PHOTO CAPTION: St. Paul, Minnesota September 20, 2015. Around 100 protesters blocked the light rail line in St. Paul to protest the treatment of Marcus Abrams by St. Paul police. Abrams, who was 17 at the time and has Autism, was violently arrested by Metro Transit Police on August 31, 2015. During his arrest he suffered a split lip and multiple seizures. 2015-09-20 This is licensed under a Creative Commons Attribution License. Courtesy: Fibonacci Blue.
The American Medical Association (AMA) now recognizes racism as a public health threat and will commit “to actively work on dismantling racist policies and practices across all of health care,” the organization says in a Monday press release.
The policy update follows a June declaration by the AMA acknowledging the health consequences of police brutality. In that statement, it pledges to confront systemic racism.
“The AMA recognizes that racism negatively impacts and exacerbates health inequities among historically marginalized communities. Without systemic and structural-level change, health inequities will continue to exist, and the overall health of the nation will suffer,” AMA Board Member Willarda V. Edwards, M.D., M.B.A., says in a statement.
RELATED: Here’s how racism damages health
“As physicians and leaders in medicine, we are committed to optimal health for all and are working to ensure all people and communities reach their full health potential. Declaring racism as an urgent public health threat is a step in the right direction toward advancing equity in medicine and public health while creating pathways for truth, healing, and reconciliation.”
It isn’t the first AMA policy to call for an end to health disparities, but it is the first to acknowledge the role systemic racism plays in creating health inequities.
The American Medical Association was incorporated in 1897 and is the largest physician and medical student association in the United States, partnering with more than 190 organizations nationwide.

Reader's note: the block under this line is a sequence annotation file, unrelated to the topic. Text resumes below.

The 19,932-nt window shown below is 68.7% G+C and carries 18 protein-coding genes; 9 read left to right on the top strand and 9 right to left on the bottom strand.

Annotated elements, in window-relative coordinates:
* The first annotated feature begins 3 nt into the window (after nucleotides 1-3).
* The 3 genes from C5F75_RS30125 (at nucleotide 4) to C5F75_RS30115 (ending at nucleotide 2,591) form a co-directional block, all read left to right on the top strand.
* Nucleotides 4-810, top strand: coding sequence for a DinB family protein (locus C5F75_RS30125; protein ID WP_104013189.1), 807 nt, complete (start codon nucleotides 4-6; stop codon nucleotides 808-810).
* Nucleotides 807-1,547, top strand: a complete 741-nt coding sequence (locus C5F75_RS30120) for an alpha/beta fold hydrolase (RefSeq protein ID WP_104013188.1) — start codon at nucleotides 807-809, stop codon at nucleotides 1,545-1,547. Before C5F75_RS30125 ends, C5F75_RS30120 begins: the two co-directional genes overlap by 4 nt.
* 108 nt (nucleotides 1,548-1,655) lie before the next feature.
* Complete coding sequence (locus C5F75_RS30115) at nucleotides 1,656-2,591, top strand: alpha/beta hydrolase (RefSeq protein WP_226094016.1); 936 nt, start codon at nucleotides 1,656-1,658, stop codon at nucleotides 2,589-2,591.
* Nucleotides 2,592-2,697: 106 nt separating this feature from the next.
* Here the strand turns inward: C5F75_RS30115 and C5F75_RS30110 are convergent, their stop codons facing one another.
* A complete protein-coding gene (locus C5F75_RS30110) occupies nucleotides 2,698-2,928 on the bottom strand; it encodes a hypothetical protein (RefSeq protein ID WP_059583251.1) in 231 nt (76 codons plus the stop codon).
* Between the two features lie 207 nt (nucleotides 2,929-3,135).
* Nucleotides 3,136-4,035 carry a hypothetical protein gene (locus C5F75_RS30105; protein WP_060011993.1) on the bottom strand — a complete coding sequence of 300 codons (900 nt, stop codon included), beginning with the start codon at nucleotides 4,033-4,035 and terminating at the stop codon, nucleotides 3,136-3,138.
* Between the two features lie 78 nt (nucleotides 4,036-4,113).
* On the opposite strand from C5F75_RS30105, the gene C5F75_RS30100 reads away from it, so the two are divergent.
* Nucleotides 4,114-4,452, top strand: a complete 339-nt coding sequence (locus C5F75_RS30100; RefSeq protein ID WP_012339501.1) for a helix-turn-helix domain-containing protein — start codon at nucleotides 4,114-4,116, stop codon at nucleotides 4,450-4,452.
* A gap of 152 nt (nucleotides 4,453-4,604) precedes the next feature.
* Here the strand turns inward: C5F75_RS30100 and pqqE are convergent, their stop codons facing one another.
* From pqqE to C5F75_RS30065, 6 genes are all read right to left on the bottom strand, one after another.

FIGHTING FOR BETTER HEALTH CARE
Several groups have been pushing for equity in health care for years.
In 2002, the National Academies of Sciences, Engineering and Medicine published the Unequal Treatment report, which found that ethnic and racial minorities in the U.S. were less likely to receive preventative treatments and received lower-quality care than white patients.
Then, in 2014, medical students in the U.S. joined together to establish Whitecoats 4 Black Lives, a student-led organization that “safeguards the lives and well-being” of patients by combatting racism. The group was born out of the December 2014 Black Lives Matter protests that took place across the country.
RELATED: Understanding systemic racism
And in Canada, the San’yas Indigenous Cultural Safety Program was established in 2008 to “increase Aboriginal-specific knowledge, enhance individual self-awareness and strengthen skills for any professional working directly or indirectly with Indigenous people.”
Cheryl Ward, then-interim director for Indigenous health in B.C.’s Provincial Health Services Authority, told the CBC in 2008 the program aims to “make people aware:”
“No health-care worker got up in the morning and says, ‘Gee, I think I’ll discriminate against an Indigenous family today’,” Ward said.
“That never happens. We have to understand the context for this.”
RACISM AND HEALTH
If anything, 2020 has cast a glaring spotlight on health inequalities.
As early as April, it became clear more Black Americans were dying of COVID-19, even in predominantly white areas.
In May, the Navajo Nation, which covers parts of Arizona, New Mexico, and Utah, had surpassed New York and New Jersey for the highest per-capita COVID-19 cases in the U.S.
COVID-19 has also put trans and non-binary individuals at risk. Social isolation, the postponement of gender-affirming interventions due to the pandemic, and a higher risk of unemployment for trans and sexual minority individuals can take a mental and physical toll.
Several studies have linked racism and discrimination to negative health outcomes, including chronic inflammation and hypertension. Being a victim of discrimination is also psychologically damaging, which can lead to depression and negatively impact sleep.
Black women are more likely to suffer from pregnancy complications as well.
According to The National Partnership for Women and Families, Black women are three times more likely to have fibroids that can lead to post-partum hemorrhaging when compared to white women.
On October 22, Dr. Chaniece Wallace, 30, died two days after giving birth to her daughter Charlotte. Dr. Wallace underwent emergency surgery due to complications associated with preeclampsia, a pregnancy complication that can lead to high blood pressure and organ damage.
The heartbreaking story underscores the significant health disparities expectant Black parents face. According to a 2017 report by the Healthcare Cost Utilization Project, Black women develop preeclampsia at a rate that is 60 per cent higher than white women — and when white women develop the condition, it tends to be less severe. Black women are also more likely to die in childbirth.
A GoFundMe has been set up to support young Charlotte and her father, Anthony Wallace.
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